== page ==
Many common materials exhibit different and potentially useful characteristics when fabricated at extremely small scales that is, at dimensions near the size of atoms, or a few ten-billionths of a meter. These atomic scale or nanoscale properties include quantized electrical characteristics, glueless adhesion, rapid temperature changes, and tunable light absorption and scattering that, if available in human-scale products and systems, could offer potentially revolutionary defense and commercial capabilities. Two as-yet insurmountable technical challenges, however, stand in the way: Lack of knowledge of how to retain nanoscale properties in materials at larger scales, and lack of assembly capabilities for items between nanoscale and 100 microns slightly wider than a human hair.
We want to explore new ways of putting incredibly tiny things together, with the goal of developing new miniaturization and assembly methods that would work at scales 100,000 times smaller than current state-of-the-art technology, said
This degree of scaled assembly is common in nature, Main continued. Plants and animals, for example, are effectively systems assembled from atomic- and molecular-scale components a million to a billion times smaller than the whole organism. We re trying to lay a similar foundation for developing future materials and devices.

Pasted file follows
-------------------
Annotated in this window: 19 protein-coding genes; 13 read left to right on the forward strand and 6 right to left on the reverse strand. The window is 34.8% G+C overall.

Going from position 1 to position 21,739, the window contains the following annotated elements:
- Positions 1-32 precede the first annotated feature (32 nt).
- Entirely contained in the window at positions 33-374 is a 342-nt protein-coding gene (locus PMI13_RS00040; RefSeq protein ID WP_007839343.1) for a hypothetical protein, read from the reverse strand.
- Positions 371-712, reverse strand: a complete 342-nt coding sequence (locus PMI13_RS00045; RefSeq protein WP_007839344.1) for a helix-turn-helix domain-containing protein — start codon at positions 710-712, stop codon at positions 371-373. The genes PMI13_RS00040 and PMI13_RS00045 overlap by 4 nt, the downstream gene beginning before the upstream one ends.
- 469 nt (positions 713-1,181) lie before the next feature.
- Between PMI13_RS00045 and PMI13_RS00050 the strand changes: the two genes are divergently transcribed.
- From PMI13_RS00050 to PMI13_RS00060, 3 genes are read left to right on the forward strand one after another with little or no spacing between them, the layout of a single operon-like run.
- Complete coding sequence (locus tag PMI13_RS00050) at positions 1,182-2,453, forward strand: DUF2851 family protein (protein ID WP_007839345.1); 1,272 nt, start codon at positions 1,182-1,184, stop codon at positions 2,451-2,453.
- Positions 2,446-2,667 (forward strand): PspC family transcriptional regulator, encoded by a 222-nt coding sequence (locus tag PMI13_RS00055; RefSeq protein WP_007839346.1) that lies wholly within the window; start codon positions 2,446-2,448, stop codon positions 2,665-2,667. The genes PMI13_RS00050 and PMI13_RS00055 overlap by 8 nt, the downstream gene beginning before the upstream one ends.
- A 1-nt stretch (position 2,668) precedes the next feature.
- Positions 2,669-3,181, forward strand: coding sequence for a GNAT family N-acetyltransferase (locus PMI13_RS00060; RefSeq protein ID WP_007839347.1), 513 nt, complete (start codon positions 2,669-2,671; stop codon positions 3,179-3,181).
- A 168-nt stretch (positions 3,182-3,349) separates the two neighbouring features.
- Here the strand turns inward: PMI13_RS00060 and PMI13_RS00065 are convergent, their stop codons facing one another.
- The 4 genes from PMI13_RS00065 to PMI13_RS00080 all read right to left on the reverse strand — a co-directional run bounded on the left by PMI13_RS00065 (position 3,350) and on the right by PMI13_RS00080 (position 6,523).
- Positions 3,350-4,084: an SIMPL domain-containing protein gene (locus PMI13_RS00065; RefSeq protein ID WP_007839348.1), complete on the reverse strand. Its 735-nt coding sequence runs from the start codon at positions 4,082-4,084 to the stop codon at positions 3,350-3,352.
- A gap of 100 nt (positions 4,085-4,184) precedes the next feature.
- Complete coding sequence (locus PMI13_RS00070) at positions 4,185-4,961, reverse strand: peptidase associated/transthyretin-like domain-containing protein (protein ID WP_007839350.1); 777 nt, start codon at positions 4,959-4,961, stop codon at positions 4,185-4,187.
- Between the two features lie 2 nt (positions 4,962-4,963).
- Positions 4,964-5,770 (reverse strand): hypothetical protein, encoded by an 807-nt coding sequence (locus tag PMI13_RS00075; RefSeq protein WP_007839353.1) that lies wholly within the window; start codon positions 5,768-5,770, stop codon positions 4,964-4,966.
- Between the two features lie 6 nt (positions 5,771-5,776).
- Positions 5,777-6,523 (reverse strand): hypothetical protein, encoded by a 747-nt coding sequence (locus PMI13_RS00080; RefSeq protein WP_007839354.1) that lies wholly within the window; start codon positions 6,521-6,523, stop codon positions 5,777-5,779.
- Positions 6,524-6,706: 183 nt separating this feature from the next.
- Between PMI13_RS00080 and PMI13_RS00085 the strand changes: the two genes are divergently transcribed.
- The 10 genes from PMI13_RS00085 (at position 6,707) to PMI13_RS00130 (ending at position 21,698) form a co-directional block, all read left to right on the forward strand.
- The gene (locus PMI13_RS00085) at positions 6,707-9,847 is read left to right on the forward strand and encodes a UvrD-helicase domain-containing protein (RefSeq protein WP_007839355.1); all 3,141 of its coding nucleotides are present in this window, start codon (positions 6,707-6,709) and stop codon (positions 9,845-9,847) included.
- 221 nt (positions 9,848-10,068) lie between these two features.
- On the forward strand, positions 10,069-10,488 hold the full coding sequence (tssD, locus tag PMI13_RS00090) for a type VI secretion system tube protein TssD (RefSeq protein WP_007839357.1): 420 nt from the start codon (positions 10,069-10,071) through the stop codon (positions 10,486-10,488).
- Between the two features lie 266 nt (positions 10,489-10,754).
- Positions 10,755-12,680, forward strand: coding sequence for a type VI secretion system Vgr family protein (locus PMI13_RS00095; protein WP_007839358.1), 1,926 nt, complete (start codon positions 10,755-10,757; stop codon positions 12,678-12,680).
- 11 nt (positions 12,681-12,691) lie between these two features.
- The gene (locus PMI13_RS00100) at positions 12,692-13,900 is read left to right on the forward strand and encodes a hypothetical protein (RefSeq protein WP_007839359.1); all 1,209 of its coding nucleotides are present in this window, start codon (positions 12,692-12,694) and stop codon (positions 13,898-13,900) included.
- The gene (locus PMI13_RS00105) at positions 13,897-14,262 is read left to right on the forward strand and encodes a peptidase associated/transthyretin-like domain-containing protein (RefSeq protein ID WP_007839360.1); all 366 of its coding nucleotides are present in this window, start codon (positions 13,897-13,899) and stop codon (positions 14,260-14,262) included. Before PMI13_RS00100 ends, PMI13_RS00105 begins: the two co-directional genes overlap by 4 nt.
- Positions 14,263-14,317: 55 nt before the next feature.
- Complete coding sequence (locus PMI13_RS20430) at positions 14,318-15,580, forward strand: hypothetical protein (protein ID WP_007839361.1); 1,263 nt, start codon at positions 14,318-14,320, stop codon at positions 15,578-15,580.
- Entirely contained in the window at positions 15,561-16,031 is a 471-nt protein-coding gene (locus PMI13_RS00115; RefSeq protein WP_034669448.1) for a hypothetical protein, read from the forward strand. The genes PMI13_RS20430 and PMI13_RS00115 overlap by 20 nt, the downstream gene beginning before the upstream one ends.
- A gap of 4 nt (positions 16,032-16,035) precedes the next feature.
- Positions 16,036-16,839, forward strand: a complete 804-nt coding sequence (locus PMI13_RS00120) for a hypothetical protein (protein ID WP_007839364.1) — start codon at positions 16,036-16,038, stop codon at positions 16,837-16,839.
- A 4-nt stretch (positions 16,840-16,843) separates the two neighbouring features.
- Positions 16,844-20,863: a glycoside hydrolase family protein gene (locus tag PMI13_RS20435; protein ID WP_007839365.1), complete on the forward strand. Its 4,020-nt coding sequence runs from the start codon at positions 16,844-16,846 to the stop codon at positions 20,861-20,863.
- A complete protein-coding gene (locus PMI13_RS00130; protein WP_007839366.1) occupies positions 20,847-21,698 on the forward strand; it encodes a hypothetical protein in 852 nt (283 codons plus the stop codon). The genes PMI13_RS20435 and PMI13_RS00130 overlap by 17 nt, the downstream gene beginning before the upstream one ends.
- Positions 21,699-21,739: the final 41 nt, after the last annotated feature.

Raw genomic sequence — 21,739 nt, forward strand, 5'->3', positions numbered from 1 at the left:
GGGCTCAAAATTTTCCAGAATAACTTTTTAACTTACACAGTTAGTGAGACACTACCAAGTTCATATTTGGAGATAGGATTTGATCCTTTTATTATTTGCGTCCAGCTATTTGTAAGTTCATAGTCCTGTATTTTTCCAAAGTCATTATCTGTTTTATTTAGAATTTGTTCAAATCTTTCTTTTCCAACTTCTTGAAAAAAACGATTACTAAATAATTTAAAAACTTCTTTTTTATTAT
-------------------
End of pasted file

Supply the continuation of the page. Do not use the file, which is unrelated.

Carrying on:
To familiarize potential participants with the technical objectives of the A2P program,
The DARPA Special Notice announcing the Proposers Day webinars is available at http://go.usa.gov/mgKB. This announcement does not constitute a formal solicitation for proposals or abstracts and is issued solely for information and program planning purposes. The Special Notice is not a Request for Information (RFI); therefore,
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